If you're new to blood pressure medications and concerned that they could react negatively with B6 and B12 vitamin supplements, rest easy. You have the green light. In fact, taking certain B vitamins may actually be beneficial for some people with high blood pressure.
Blood Pressure, Stroke and Vitamin B
High blood pressure is a known risk factor for stroke, and much research has been done on whether various B vitamins can help prevent strokes as well as heart attacks. For decades, folate—the B vitamin so important for women just before and during pregnancy to prevent birth defects—also has been studied for its role in heart health, according to Harvard Health Publishing. Many long-term studies found that participants who reported getting more folate had fewer strokes and heart attacks than those who said they got less.
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The exact reasons for this, though, remain unclear. High blood pressure has been associated with high levels of homocysteine, an amino acid, in the bloodstream, which poses a threat to heart health. It turns out that folate, working with vitamins B12 and B6, helps break down homocysteine. A February 2017 study in Molecular Aspects of Medicine found that riboflavin, or B2, plays a part in helping folate clear homocysteine in people with a certain genetic makeup, paving the way for personalized high blood pressure treatment.
"There's an ongoing discussion on the role of these B vitamins because of their positive effects on homocysteine, and because high levels of this amino acid in the blood can be a risk factor for heart disease, stroke and blood clots," says John A. Osborne, MD, PhD, a cardiologist who specializes in hypertension and preventive cardiology and medical director of State of the Heart Cardiology in Southlake, Texas. "But a number of trials with thousands of people starting 20 years ago showed that lower homocysteine didn't lower risk."
Read more: Normal Blood Pressure Range By Age
There was a more definitive link between folate and stroke prevention in a study published in April 2015 in JAMA. The study was done in China, where many people have folate deficiencies. Taking folate along with the blood pressure medication enalapril lowered the incidences of stroke more significantly than enalapril alone.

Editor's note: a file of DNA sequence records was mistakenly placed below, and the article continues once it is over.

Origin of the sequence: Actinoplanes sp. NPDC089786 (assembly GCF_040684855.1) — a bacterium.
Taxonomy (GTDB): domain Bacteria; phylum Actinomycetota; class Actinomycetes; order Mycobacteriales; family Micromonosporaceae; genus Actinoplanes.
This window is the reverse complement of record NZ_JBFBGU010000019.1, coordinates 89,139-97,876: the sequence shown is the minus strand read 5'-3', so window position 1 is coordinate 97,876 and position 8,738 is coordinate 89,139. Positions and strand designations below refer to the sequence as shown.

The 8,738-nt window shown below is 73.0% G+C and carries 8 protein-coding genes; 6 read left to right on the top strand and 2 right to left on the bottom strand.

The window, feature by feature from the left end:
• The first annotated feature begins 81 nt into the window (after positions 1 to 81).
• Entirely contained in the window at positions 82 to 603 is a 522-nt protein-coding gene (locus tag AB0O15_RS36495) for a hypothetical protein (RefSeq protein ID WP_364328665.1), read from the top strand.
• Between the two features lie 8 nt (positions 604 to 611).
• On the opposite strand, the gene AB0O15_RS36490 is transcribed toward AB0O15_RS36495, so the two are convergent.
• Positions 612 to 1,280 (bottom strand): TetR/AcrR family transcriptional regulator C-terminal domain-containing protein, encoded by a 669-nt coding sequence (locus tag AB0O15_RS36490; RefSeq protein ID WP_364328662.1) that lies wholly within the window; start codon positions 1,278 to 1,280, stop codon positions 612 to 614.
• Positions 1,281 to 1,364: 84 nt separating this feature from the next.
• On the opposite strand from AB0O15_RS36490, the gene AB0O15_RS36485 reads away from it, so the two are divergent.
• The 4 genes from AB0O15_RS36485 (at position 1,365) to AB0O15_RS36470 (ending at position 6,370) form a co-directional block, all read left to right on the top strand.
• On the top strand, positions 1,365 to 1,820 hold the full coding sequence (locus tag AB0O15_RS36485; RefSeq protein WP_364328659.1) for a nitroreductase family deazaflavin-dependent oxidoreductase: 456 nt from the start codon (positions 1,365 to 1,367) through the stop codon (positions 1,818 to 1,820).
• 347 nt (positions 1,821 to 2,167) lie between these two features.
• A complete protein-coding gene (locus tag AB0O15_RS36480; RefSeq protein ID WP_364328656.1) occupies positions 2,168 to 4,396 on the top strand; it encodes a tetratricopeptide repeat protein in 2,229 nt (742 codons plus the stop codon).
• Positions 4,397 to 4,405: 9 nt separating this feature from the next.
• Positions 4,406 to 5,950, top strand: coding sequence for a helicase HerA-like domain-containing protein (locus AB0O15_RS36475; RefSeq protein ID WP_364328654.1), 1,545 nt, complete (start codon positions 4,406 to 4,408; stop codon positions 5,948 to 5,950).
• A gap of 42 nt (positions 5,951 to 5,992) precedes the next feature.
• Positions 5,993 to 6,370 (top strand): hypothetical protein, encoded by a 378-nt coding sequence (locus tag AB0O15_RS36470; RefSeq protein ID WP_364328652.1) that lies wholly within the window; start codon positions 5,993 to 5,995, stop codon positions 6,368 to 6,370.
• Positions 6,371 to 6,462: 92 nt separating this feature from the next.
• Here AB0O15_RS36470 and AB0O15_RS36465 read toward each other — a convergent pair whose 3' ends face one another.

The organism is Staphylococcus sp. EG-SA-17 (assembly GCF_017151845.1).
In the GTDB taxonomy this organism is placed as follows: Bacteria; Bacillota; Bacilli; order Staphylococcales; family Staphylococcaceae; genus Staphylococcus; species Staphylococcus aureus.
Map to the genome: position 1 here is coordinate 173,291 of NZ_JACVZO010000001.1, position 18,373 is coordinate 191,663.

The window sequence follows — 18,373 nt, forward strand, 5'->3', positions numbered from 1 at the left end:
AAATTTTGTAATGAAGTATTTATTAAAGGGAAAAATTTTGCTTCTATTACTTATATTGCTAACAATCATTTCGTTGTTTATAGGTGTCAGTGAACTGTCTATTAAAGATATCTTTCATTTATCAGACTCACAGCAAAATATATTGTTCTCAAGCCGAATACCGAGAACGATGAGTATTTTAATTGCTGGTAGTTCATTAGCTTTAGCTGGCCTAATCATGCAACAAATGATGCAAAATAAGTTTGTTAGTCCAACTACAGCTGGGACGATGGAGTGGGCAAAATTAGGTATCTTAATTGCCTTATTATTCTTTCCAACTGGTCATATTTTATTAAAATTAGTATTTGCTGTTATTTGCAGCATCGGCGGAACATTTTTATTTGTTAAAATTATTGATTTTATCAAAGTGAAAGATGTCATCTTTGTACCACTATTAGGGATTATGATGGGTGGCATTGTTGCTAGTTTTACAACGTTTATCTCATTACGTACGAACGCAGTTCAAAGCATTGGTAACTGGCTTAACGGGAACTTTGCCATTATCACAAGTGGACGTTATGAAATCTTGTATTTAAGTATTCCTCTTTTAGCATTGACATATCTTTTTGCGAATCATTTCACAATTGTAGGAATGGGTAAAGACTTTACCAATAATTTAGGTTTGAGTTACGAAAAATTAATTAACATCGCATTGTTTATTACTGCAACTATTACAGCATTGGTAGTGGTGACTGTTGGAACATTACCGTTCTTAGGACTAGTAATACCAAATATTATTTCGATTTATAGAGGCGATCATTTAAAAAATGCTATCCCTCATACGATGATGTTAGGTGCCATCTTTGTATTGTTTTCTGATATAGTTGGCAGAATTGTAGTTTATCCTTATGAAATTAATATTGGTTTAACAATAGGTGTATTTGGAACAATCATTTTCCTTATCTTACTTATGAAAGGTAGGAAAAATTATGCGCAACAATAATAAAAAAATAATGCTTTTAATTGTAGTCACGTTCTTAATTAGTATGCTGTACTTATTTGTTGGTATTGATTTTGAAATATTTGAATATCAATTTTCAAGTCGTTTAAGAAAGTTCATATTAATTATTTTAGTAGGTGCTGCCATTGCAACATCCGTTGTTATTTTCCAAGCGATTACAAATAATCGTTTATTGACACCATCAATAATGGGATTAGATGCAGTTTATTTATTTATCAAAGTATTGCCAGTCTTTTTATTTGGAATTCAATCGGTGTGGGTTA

In an editorial in the same issue of JAMA, researchers from Harvard T. H. Chan School of Public Health and Channing Division of Network Medicine at Brigham and Women's Hospital, noted that the study has important implications for stroke prevention worldwide. The findings support the folic acid fortification programs where feasible.
A research analysis published in June 2018 in the Journal of the American College of Cardiology concluded that there was some evidence showing folic acid had a role in fighting cardiovascular disease. It also found that the combination of folic acid, B6 and B12 helped with stroke prevention, according to studies done in countries that, unlike China, did not have populations short on folic acid.
Getting Your Bs
If you haven't been diagnosed with a deficit, try to get these and other nutrients from the source—food. Eating a variety of fruits and vegetables offers health benefits that a supplement pill doesn't contain, but you'll get those benefits when produce is part of your diet, says Marlisa Brown, RD, an American Association of Diabetes Educators spokesperson, president of Total Wellness, Inc., in New York and author of "The Gluten-Free, Hassle-Free Cookbook."
The best vitamin B6 sources are fish, poultry, nuts, legumes, potatoes and bananas, according to the Oregon State Linus Pauling Institute's Micronutrient Information Center . You might need extra B6 if you have a chronic disease associated with inflammation because this could impair your body's ability to process B6.
The best vitamin B12 sources are all animal foods—meat, chicken, fish, eggs and dairy. If you're vegan, you can get B12 from fortified foods, but you may also need supplements. Also, the body's ability to process B12 decreases with age. After 60, talk to your doctor about whether you should be tested for a deficiency, the Pauling Institute suggests.
Read more: What Vegetables or Grains Contain B12?
The best folate sources are green leafy vegetables, citrus juices and legumes. Be sure to read labels on fortified cereals because the folate content varies greatly, according to the Linus Pauling Institute.
The best riboflavin sources, the Institute says, are milk, eggs, almonds, spinach and fortified foods.
"If you do take supplements, make sure you aren't getting super doses," Brown warns. This could happen if you take supplements of individual B vitamins plus a multivitamin and maybe even a third pill you don't even realize has B in it.
- Harvard Health Publishing: “People With High Blood Pressure Need This B Vitamin”
- Molecular Aspects of Medicine: “Riboflavin, MTHFR Genotype and Blood Pressure: A Personalized Approach to Prevention and Treatment of Hypertension”
- Journal of the American College of Cardiology: "Supplemental Vitamins and Minerals for CVD Prevention and Treatment"
- JAMA: "Efficacy of Folic Acid Therapy in Primary Prevention of Stroke Among Adults With Hypertension in China"
- JAMA: "Folate Supplements for Stroke Prevention"
- Linus Pauling Institute: “Vitamin B12”
- Linus Pauling Institute: “Riboflavin”
- Linus Pauling Institute: “Vitamin B6”
- Linus Pauling Institute: “Folate.”
Is this an emergency? If you are experiencing serious medical symptoms, please see the National Library of Medicine’s list of signs you need emergency medical attention or call 911.